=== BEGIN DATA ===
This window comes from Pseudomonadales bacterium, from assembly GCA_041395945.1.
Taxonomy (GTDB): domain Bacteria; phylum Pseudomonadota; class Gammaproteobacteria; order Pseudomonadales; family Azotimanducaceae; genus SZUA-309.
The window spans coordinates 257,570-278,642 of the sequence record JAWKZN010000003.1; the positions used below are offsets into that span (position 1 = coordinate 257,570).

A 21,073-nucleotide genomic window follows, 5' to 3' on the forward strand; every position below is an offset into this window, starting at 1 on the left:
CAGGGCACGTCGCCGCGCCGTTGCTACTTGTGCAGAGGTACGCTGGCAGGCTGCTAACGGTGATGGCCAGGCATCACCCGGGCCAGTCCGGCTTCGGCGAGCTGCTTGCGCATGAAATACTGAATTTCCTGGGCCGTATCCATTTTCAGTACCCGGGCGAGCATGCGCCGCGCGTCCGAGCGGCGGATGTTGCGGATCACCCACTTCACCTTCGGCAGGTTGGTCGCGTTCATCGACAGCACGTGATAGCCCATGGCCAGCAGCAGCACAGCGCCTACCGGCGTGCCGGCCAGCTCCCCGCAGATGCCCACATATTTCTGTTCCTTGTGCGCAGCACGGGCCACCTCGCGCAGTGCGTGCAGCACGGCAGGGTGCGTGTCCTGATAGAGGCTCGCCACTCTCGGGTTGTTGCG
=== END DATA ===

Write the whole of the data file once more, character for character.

This window comes from Pseudomonadales bacterium, from assembly GCA_041395945.1.
Taxonomy (GTDB): domain Bacteria; phylum Pseudomonadota; class Gammaproteobacteria; order Pseudomonadales; family Azotimanducaceae; genus SZUA-309.
The window spans coordinates 257,570-278,642 of the sequence record JAWKZN010000003.1; the positions used below are offsets into that span (position 1 = coordinate 257,570).

A 21,073-nucleotide genomic window follows, 5' to 3' on the forward strand; every position below is an offset into this window, starting at 1 on the left:
CAGGGCACGTCGCCGCGCCGTTGCTACTTGTGCAGAGGTACGCTGGCAGGCTGCTAACGGTGATGGCCAGGCATCACCCGGGCCAGTCCGGCTTCGGCGAGCTGCTTGCGCATGAAATACTGAATTTCCTGGGCCGTATCCATTTTCAGTACCCGGGCGAGCATGCGCCGCGCGTCCGAGCGGCGGATGTTGCGGATCACCCACTTCACCTTCGGCAGGTTGGTCGCGTTCATCGACAGCACGTGATAGCCCATGGCCAGCAGCAGCACAGCGCCTACCGGCGTGCCGGCCAGCTCCCCGCAGATGCCCACATATTTCTGTTCCTTGTGCGCAGCACGGGCCACCTCGCGCAGTGCGTGCAGCACGGCAGGGTGCGTGTCCTGATAGAGGCTCGCCACTCTCGGGTTGTTGCG